Study: Gender pay disparities begin with job search
The initial labour market circumstances are long-lasting. Young people who start their careers during a recession will have lower pay for at least ten years compared to cohorts who start during a more substantial economic period.
WASHINGTON: Based on new research published by Oxford University Press in the Quarterly Journal of Economics, a key component of the wage disparity between men and women is due to how they conduct job searches, with women are more likely to accept job offers early while men tend to hang out for greater income.
As of 2020, women in the United States earn 84 per cent of what males earn. This inequality is well documented, and economists and the general public have been aware of it for decades. The explanations for this phenomenon are still being debated.
The initial labour market circumstances are long-lasting. Young people who start their careers during a recession will have lower pay for at least ten years compared to cohorts who start during a more substantial economic period. Because workers typically change jobs several times throughout their careers, personal characteristics that matter in early-career job searches (for example, risk aversion and biased beliefs about their earning potential) are likely to matter in subsequent job searches.
Since looking for a job is a complicated process that involves considerable uncertainty, differences in preferences and beliefs by gender are likely to lead to different job search behaviour and outcomes. Nevertheless, economists know surprisingly little about how these attributes contribute to gender differences in early-career gender pay gaps. A likely reason for this is that researchers usually have limited information on job search behaviour throughout the job search process, the offers that people receive, and measures of risk aversion and biased beliefs. Even in cases where such information is available, the focus is typically on unemployed workers in general and not on the gender dimension.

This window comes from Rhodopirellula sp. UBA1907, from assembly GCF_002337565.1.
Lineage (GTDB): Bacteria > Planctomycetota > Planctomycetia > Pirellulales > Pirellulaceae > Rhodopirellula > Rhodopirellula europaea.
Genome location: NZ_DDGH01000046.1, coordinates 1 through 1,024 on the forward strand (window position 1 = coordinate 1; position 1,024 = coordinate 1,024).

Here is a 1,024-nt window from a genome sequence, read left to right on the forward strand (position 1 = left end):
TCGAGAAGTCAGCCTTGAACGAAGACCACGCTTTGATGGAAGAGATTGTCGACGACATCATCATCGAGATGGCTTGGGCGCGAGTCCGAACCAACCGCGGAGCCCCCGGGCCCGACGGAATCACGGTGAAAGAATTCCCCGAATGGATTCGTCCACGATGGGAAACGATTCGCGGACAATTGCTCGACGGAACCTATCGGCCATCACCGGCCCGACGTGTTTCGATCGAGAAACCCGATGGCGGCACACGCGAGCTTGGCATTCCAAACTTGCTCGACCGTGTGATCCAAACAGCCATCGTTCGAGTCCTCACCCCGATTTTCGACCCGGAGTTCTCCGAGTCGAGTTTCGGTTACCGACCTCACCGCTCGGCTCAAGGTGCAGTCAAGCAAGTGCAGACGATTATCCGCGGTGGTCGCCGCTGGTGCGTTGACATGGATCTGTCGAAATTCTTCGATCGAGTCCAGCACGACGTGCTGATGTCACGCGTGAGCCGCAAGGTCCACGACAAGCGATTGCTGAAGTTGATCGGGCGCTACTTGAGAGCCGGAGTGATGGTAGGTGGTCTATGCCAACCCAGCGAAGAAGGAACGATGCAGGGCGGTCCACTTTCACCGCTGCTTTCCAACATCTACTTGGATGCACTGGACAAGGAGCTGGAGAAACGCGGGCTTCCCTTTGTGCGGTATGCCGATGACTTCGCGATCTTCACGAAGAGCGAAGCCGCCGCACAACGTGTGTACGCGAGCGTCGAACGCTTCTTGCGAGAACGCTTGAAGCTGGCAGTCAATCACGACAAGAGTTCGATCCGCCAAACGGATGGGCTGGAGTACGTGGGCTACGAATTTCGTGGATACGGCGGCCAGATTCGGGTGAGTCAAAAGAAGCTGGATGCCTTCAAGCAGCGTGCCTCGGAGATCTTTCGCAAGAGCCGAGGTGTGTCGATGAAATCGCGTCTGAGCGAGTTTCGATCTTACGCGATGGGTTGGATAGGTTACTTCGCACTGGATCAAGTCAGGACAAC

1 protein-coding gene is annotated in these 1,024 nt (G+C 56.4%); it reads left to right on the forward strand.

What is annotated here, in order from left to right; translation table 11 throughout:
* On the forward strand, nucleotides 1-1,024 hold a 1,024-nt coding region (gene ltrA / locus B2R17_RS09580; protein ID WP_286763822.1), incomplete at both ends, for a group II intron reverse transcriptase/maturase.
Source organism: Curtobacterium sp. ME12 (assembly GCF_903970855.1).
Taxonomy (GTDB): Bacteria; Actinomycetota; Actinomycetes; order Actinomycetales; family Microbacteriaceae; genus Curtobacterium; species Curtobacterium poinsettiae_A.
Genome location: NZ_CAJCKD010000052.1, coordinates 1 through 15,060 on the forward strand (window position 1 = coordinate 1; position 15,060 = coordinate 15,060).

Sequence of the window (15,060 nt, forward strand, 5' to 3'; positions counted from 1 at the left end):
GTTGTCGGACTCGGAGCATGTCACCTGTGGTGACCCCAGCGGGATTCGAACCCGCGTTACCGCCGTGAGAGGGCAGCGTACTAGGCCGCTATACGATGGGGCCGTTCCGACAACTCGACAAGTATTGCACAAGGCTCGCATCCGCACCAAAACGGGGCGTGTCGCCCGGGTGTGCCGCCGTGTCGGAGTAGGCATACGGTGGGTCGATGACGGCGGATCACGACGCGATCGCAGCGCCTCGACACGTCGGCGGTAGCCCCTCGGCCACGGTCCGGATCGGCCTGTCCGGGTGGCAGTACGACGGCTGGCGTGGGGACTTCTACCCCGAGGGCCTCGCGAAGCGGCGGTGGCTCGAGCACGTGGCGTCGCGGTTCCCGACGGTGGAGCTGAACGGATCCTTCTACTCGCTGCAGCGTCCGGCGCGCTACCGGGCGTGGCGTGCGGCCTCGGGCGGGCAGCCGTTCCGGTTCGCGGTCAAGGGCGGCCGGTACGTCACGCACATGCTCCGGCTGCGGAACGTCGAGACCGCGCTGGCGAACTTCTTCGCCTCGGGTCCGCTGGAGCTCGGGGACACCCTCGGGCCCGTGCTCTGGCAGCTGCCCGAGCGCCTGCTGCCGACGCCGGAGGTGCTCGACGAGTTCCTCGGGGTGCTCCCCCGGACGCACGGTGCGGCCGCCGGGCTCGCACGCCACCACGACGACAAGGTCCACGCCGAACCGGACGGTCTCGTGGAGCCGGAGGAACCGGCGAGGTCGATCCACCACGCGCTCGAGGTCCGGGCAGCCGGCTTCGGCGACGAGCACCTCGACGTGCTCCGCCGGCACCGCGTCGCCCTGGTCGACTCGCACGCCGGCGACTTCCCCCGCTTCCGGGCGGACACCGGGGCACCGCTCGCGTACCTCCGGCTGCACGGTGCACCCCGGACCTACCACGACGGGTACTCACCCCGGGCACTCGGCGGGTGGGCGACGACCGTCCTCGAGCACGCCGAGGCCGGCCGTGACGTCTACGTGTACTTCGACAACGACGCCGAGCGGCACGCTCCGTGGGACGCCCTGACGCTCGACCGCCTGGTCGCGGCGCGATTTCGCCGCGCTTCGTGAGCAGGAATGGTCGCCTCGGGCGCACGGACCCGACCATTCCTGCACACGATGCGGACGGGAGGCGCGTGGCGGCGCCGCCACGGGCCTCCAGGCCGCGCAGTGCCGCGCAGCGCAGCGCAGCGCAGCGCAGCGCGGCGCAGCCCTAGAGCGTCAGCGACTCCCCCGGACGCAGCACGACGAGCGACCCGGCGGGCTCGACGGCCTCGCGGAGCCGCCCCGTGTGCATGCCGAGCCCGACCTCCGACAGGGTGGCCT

But the evidence here comes from surveys on job offers and acceptances from recent undergraduate alumni of Boston University’s business school, where one of the study’s authors teaches. Researchers asked graduates from the 2013-2019 graduating classes details about the job search process that led to their first job after graduating, such as the characteristics of their accepted and rejected offers, including salary components, job characteristics, job offer timing, and when the offer was accepted or not. In addition, for the 2018 and 2019 cohorts, researchers also surveyed students before the start of the job search process. They collected data on students’ subjective beliefs regarding the number of offers and wage offers, etc.
The study’s authors found that women, on average, accepted positions about one month earlier than their male counterparts (60 per cent of women accepted a job before graduation, compared to 52 per cent of males). There was a clear, large gender gap in accepted offers, and the gap narrowed in favour of women over the course of the job search. The average gender gap (i.e., male-female difference) across all accepted offers started at around 16 per cent in August of the senior year and declined to about 10 per cent eight months after graduation.
The researchers here believe that this gender difference can be partially accounted for by men’s greater risk tolerance and overconfidence in their salary potential. In fact, they find systematic patterns between these traits and search outcomes. For example, more risk-averse individuals reported lower reservation wages and accepted offers earlier. The findings echo a similar observation in the field where, relative to women, men are more likely to have rejected an offer that is higher than the one that they end up accepting, are less satisfied with the job search process, and regret some aspect of their job search.
Taken together, risk tolerance and salary expectations may explain a sizable proportion of the observed gender difference in earnings. Overall, risk preferences account for about 20 per cent of the gender gap in job search timing. Empirically, the net effect of wage and search timing results in a positive association between risk tolerance/overconfidence and the timing of job acceptance.